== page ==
DES MOINES, Iowa — Republican presidential candidate Mitt Romney is following his long-planned, tested and methodical strategy to secure the Republican presidential nomination, while his chief rival, Rick Perry, is challenging the experienced campaigner on the fly.
Meanwhile, several people close to New Jersey Gov. Chris Christie say he's reconsidering his decision to stay out of the race. They spoke on condition of anonymity because they weren't authorized to discuss the issue.
Neither Romney nor Perry is panicking nor retooling after an aggressive September battle in which each landed blows. But as they begin October, they will each reach deeper into the early contest state perceived to belong to the other man.
Romney has kept a low profile in Iowa, but his campaign is growing in the state now, hoping to generate momentum by finishing in the top three in the caucuses, the first of the 2012 nominating contests.
The former Massachusetts governor is dispatching his wife, Ann, there next week and plans his own visit later in the month. After scaling back sharply from his $10-million 2008 campaign in Iowa, Romney is now adding modestly to his small Iowa staff and building support among niche groups, such as the agricultural industry, local businesses and senior citizens.
Perry charged hard out of the gate to cheering crowds after he announced in late summer. But his momentum was slowed by stumbles in recent debate performances. Nevertheless, he's heading to New Hampshire, where active voters hold him with some skepticism, for a series of appearances in front of influential voters who will be able to question him in public.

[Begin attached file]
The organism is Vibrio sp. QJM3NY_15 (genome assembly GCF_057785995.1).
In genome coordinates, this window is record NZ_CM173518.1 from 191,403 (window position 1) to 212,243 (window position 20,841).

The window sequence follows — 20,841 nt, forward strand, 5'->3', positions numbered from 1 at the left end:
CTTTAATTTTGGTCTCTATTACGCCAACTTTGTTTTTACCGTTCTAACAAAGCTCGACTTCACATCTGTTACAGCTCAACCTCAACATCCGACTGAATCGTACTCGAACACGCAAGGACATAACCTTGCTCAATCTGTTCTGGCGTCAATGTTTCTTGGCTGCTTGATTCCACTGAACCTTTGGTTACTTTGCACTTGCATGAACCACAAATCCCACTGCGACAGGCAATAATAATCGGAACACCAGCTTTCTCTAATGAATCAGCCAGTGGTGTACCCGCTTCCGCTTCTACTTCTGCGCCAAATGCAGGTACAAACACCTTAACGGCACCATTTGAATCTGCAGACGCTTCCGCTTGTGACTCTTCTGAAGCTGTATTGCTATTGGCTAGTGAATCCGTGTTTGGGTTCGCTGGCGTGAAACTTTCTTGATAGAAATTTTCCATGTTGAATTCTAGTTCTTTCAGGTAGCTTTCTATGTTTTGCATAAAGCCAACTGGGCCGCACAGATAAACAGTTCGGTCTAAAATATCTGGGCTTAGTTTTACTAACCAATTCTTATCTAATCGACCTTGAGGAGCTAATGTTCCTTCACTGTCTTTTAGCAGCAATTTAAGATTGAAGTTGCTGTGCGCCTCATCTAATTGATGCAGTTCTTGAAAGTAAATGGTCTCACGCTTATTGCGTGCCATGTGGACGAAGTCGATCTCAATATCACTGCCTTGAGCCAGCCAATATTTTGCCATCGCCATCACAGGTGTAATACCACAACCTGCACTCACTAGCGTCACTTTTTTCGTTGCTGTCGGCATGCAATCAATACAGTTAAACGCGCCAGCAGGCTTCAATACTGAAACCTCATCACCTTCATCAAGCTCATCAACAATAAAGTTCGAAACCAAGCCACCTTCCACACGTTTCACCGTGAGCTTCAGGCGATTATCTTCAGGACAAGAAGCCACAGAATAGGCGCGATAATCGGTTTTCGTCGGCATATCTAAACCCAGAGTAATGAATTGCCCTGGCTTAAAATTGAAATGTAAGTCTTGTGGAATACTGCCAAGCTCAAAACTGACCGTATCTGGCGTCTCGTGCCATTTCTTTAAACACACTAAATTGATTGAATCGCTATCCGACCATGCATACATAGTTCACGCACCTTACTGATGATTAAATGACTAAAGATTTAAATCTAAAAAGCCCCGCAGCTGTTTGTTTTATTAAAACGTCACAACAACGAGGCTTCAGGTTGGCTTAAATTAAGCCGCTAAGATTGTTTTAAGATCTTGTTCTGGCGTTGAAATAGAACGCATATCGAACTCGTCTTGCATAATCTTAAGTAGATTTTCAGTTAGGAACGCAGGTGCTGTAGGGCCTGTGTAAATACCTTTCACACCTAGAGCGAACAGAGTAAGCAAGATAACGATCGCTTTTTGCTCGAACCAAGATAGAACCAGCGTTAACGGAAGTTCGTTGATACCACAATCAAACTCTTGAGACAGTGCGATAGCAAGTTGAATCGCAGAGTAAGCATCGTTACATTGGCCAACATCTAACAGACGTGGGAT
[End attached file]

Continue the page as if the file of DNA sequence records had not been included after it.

The following weekend, Perry plans to introduce himself to conservative northwest Iowa, where the Texas governor's opposition to a fence on the U.S.-Mexico border has raised eyebrows.
Perry is organizing aggressively in Iowa and has already peeled support away from rivals Michele Bachmann and Rick Santorum in the state where he is expected to do well. Although Romney has only visited the state twice this year, he has maintained some support, and the latest moves there up the ante.
"There are enough people in the Republican Party in Iowa who want to keep the focus on jobs and the economy," Romney's senior Iowa strategist David Kochel said. "And we have an opportunity to organize in Iowa. With a small but effective effort, we can do well."
Meanwhile Perry is showing his clear intentions to challenge Romney in New Hampshire, where the former Massachusetts governor enjoys tremendous advantages and Perry is polling in single digits.
The Texan opened a series of three town hall-like forums over a 20 hour period Friday night in Derry, N.H. And while he didn't go after Romney by name, he offered at least one subtle jab.
"We need a nominee for the Republican Party who is a clear contrast with Barack Obama," Perry told roughly 150 voters gathered inside the Adams Opera House.
The open forums represent a shift away from the scripted events he favored during his first three trips to the first-in-the nation primary state. Local Republicans noticed the cautious beginning.
"Rick Perry is going to need to have more events beyond the RSVP-only house parties to illustrate he can handle the pressures of the first-in-the-nation primary," said Michael Dennehy, an uncommitted Republican strategist who managed 2008 GOP primary winner John McCain's campaign here.
Both are also sharpening their criticisms of each other, although Romney's attacks have been systematic while Perry appears to be testing his as he goes.
Romney had sat alone atop national polls until Perry bumped him after entering the race in August. Perry's support dipped somewhat in September, and he fell behind Romney in a Fox News poll published Wednesday, although Perry led in other recent national polls.
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